Sunday, Nov. 15, 2009 | 2 a.m.
- Close House vote on health care highlights Harry Reid’s tough task (11-11-2009)
- House poised for historic vote (11-6-2009)
- Dina Titus backing House health care plan after changes (11-4-2009)
- Their stories heard on the Hill (11-4-2009)
- Harry Reid’s next health care test: Securing 60 votes (10-28-2009)
To understand just how difficult it is to get anything done in the Senate, a dose of history can help.
Long before President Lyndon B. Johnson became champion of civil rights, he was during his early years as majority leader a key Senate architect in obstructing civil rights legislation that many of his fellow Democrats desperately wanted to pass.
Historian Robert Caro, in “Master of the Senate,” recounts one episode in 1956 in which Johnson orchestrated an elaborate floor ruse to kill a civil rights bill as it arrived from the House.
Civil rights supporters knew that if the bill was referred on arrival to the Senate Judiciary Committee, it would die at the hands of Southern segregationists. Sen. Herbert Lehman of New York was stationed as sentry at the door to make sure that did not happen.
Knowing their strategy, Johnson installed the fastest talker he could find to preside over the chamber that day — Sen. J. Lister Hill of Alabama.
When the bill from the House was presented to the Senate, the fast-talking Hill asked if there was any objection to sending the bill on to committee.
Lehman was momentarily distracted.
Hearing no objection, Hill said the bill would be referred to Judiciary.
“This was the dirtiest trick Johnson ever played,” a top civil rights advocate would say 40 years later, Caro wrote.
After the House passed the landmark health care bill last weekend, its momentum seemed to fill Washington. Never before, in all the decades of health care debate, had a bill gone so far.
Eyes turned to the Senate to see what would happen next. There they met a blank stare.
The Senate rules — namely the ability to filibuster — ensure that the Senate moves more slowly.
Without the consent of 60 senators, a supermajority of the chamber, any senator can object by filibustering to halt a bill. With Republicans nearly ossified in their opposition to the largely Democratic health care reform bill Senate Majority Leader Harry Reid is crafting, the majority leader needs every vote at his disposal from his 60-senator caucus.
The Founding Fathers designed it this way, calling the Senate the place where legislation goes to cool after the heated populist debates of the House.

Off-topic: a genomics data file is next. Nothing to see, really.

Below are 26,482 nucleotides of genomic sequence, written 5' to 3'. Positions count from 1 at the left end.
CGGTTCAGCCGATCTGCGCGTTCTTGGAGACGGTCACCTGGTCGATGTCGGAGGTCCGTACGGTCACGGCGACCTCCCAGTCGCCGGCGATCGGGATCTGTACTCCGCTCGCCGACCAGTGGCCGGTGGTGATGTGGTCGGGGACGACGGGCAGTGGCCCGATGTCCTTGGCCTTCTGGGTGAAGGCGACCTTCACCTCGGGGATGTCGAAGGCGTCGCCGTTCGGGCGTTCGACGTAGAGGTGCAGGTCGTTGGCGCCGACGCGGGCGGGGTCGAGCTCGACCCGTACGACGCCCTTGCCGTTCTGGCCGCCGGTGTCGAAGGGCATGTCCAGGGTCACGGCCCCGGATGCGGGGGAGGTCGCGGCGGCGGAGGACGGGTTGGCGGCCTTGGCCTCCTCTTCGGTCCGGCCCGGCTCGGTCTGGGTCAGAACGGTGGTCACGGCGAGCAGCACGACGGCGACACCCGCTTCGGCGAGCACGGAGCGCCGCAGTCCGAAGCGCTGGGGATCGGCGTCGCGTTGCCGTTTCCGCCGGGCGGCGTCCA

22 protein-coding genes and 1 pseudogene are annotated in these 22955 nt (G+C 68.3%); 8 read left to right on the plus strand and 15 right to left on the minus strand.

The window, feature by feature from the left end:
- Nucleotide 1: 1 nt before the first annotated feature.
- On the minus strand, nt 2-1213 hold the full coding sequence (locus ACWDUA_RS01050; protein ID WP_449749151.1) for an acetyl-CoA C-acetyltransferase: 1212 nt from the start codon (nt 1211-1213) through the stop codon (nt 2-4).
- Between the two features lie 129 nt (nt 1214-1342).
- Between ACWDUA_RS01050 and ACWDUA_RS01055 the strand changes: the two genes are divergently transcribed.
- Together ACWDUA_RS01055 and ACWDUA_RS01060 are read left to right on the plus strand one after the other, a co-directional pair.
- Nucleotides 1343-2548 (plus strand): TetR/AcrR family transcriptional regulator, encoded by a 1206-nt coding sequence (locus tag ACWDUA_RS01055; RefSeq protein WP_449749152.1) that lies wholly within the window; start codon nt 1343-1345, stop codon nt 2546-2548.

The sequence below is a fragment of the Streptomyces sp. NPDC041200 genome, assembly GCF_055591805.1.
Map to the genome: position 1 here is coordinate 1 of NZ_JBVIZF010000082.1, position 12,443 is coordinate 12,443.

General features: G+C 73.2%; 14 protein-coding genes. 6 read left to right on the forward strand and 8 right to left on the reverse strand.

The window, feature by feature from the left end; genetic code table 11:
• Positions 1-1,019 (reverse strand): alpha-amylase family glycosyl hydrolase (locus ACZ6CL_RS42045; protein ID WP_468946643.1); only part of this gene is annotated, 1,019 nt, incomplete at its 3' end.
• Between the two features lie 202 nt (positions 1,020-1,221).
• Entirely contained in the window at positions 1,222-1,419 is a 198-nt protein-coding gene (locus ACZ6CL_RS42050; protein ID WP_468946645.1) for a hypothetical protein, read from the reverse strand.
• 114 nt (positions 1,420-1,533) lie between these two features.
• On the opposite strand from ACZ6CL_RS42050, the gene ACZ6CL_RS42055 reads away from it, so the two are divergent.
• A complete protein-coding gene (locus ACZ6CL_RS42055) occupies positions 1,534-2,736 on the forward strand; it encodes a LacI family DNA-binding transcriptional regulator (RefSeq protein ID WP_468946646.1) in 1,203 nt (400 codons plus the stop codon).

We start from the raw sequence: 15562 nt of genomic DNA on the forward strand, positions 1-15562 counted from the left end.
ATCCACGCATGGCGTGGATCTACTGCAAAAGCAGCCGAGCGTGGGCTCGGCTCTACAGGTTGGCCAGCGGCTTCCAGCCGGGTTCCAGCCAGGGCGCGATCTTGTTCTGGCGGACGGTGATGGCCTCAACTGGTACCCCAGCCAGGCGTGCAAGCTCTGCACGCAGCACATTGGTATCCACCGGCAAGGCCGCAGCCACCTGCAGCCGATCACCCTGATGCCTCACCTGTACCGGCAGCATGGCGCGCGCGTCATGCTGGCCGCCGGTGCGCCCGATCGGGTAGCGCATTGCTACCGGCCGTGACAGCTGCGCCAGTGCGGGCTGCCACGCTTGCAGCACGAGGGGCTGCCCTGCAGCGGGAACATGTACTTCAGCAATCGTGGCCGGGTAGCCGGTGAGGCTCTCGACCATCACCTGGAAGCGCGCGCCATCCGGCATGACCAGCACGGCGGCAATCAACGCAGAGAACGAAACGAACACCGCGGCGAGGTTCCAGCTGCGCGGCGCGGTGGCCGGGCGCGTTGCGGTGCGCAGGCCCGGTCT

In modern times, the Senate is called the place where legislation goes to die.
(Caro notes the filibuster was considered “ ‘the gravedigger in the Senate graveyard of Civil Rights.’ ”)
All this is helpful in understanding why Reid’s next goal in the health care debate can appear so infuriatingly incremental to those who want reform passed this year, including President Barack Obama.
Reid hopes, by the end of the week, before senators break for Thanksgiving, to open the health care debate on the Senate floor.
That objective appears stunningly modest in the hyperbole-fueled world of Washington politics.
Reid’s goal is to be able to put on the floor what is accurately, if embarrassingly, called in procedural lingo the Motion to Proceed: If the motion passes, the Senate can proceed to the bill.
Now Republicans, at least one, will most likely object, causing a filibuster. To overcome that opposition, Reid must secure 60 votes.
To be clear, to even start the Senate floor debate on the health care reform bill, which has been talked about all year, there must be a vote.
Reid, ever the obsessive vote counter, believes he is about there, even though some dissenting Democrats, including Sen. Ben Nelson of Nebraska, continue to withhold their support for the procedural step until they see the actual bill and its financial analysis.
Reid has been trying, in endless conversations on the phone and in person, to impress upon his senators that they should allow the debate to begin. Once the debate starts, the majority leader reasons, there will be many amendments — hours of daily debate that will stretch until Christmastime.
Just let the debate begin, Reid asks.
And what a debate it promises to be.
The Republican leader, Sen. Mitch McConnell of Kentucky, hinted at a forthcoming amendment onslaught. “There are going to be a lot of amendments on a lot of subjects. We’re going to spend a number of weeks on this, reminiscent of important Senate debates in the recent past,” McConnell said last week.
“The Senate is a place where the American people get to weigh in, where there are amendments on a whole broad array of issues. And we will have lots of amendments.”
Democrats, too, will have amendments on the range of details in what, for the House, was an approximately 2,000-page bill.
But that is getting ahead of things. Before there are amendments there must be an agreement to proceed to the bill. Reaching this seemingly modest goal would be an achievement unparalleled in the history of the health care debate.
Assistant Majority Leader Richard Durbin expressed as much when he said, with a hint of wistfulness in his voice last week, he hopes to hold a floor vote on the procedural measure before the Thanksgiving break.
“Oh, that would be a terrific outcome,” he sighed, “if we could get to the Motion to Proceed, that vote, before we leave.”
As the long year of health care reform continues, those wondering what will happen next watch and wait for the Senate. There, the world moves at its own pace.
As Caro notes, after that early civil rights bill was shuffled off to the Judiciary Committee for its forgotten fate, one of the Senate’s civil rights leaders, Sen. Paul Douglas of Illinois, rushed into the chamber. He approached the dais, where Hill was still presiding, and asked what had happened.
“Paul, my dear boy,” the Alabaman said, “we move in accordance with the time-honored rules and procedure of the Senate.”